Pickguard - To Remove Or Not...

Discussion in 'Restoration & Repair' started by Kyle, Feb 24, 2018.

  1. Kyle

    Kyle New Member

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    This 1951 National has an added pickguard by a previous owner. Thoughts on removing or leaving as is..... feedback needed.
     

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  2. bruce bennett

    bruce bennett Active Member

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    if it was me. I would remove and restore the whole top and bridge.

    That particular model of guitar doesn't have a huge vintage value. So you would be doing it a favor.

    JMHO.
     
  3. Kyle

    Kyle New Member

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    Hey Bruce,
    Thanks for the reply. I agree with you. I bought this guitar because I want to try to restore it, and I figured this would be a good one to work on.
    Any suggestions for how to remove the ugly pickguard? I tried to heat it with a hair dryer and had no luck at all. It's like they used super glue to put the pickguard on.
     
  4. bruce bennett

    bruce bennett Active Member

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    if you believe its super glue. acetone is the solvent for Super glue.
    It will also turn any lacquer on the top to goo as well. which you can scrap off with a razor blade,
    So I would start there, and work slowly with small amounts of acetone to get the pickguard/s loosened.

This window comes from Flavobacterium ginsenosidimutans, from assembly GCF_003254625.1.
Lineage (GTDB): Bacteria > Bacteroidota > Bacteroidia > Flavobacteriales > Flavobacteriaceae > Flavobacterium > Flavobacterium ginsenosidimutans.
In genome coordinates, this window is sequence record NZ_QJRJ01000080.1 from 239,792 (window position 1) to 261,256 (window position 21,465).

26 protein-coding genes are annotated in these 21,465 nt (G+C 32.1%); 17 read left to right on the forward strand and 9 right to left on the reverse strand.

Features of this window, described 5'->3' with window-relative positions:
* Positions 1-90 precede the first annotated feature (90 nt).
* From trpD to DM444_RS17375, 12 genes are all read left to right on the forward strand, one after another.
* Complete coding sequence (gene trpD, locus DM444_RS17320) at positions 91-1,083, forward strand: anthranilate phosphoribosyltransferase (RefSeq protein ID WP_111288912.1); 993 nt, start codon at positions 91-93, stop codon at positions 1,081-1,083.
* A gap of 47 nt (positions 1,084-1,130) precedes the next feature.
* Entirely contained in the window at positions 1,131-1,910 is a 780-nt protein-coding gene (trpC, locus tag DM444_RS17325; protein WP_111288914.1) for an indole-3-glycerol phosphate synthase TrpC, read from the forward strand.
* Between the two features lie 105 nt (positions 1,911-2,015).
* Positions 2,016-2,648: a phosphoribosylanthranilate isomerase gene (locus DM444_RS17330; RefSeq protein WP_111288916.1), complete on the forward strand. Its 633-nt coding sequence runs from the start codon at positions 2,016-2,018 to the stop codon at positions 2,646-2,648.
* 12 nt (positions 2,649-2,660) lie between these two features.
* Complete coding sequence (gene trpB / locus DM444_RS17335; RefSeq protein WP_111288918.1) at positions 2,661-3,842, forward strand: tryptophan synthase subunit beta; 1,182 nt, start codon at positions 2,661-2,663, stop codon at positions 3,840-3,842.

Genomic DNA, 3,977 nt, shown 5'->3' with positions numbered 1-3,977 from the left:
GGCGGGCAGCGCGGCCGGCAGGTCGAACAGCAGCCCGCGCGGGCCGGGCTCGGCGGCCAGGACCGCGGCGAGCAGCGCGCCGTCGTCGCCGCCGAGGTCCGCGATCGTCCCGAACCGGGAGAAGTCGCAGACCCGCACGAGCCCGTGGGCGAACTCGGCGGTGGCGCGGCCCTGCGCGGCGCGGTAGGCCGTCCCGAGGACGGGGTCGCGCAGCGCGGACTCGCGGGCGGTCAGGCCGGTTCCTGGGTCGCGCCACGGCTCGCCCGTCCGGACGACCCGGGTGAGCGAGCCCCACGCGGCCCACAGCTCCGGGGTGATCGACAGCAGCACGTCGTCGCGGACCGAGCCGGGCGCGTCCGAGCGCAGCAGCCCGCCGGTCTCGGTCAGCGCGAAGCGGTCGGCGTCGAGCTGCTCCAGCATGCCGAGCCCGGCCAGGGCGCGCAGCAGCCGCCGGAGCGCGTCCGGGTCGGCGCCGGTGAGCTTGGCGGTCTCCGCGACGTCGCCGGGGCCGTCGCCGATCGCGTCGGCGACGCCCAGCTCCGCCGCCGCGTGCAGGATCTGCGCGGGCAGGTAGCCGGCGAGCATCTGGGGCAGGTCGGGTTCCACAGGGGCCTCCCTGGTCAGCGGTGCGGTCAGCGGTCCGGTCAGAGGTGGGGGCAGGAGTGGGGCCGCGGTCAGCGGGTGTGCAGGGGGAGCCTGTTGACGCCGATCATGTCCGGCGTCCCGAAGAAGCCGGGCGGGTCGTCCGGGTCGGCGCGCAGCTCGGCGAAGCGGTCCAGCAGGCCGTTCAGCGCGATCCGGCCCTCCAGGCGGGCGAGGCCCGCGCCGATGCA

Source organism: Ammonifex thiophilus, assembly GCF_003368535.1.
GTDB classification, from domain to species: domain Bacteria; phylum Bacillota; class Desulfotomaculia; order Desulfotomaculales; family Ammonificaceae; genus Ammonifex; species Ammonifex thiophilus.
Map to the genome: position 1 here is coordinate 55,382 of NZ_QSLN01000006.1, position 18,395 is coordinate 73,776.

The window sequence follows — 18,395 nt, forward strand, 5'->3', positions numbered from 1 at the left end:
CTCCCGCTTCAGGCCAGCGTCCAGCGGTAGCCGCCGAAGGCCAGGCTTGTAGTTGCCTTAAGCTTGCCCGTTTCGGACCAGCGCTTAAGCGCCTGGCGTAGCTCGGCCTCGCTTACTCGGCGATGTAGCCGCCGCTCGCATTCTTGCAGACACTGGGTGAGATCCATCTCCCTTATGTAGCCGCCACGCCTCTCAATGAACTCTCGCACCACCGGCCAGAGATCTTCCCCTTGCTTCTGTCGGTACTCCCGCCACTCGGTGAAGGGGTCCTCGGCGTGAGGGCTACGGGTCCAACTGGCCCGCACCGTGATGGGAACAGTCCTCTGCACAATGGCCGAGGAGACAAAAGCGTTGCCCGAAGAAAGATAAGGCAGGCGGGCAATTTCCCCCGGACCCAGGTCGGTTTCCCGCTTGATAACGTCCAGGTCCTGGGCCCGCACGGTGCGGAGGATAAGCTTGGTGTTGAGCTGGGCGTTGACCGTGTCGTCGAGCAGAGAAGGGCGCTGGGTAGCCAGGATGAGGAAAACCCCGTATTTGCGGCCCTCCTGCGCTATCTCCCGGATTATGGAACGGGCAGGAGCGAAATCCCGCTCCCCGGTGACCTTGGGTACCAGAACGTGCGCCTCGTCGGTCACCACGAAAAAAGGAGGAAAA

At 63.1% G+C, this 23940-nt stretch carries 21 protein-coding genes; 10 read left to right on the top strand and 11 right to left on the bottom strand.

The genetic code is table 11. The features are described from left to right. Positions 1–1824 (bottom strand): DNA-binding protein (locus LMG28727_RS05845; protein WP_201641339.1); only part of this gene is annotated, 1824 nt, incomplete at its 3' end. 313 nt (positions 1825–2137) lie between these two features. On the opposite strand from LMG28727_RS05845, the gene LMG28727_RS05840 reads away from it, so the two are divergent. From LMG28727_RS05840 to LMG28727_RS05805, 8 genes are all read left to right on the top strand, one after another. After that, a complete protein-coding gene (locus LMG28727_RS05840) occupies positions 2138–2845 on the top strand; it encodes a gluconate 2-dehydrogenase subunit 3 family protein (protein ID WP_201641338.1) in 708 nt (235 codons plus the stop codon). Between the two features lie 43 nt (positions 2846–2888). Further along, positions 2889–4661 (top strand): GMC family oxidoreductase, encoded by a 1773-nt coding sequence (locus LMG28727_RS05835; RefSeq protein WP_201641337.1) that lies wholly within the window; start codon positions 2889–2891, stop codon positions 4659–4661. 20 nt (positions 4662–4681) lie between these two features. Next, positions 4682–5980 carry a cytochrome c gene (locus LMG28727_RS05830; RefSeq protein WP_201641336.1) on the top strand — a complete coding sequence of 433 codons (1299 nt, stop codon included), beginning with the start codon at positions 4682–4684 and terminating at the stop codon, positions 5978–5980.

sidenote: Acetone won't "hurt"the wood. but super glues and lacquers may have staining agents in them that can become very thinly diluted with the acetone, and might penetrate the top wood leaving a permanent stain.
    So I prefer using sand papers and/or scrapers to remove all the top lacquers.
    I Never use chemical strippers as they "can" make refinishing a real pain. wood tends to soak them in like a sponge. and that stuff often can remain "active" for a very long time once its deep in the wood.
    So work slowly and carefully and test things on scrap as you go, you should be able to get nice looking results.
     
  5. bruce bennett

    bruce bennett Active Member

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    JUST IN CASE,
    try lighter fluid on the pickguard. i use Ronsonol or Zippo, both are just naptha.
    IF the pickguard happens to be stuck on with a double stick "pressure sensitive" type of material. then the naptha will loosen it and not melt back the underlying finish.

    repair and restoration Luthiery really involves a fair amount of detective work. you just gotta poke, pry and peel, until your sure how something was put together sometimes.
     

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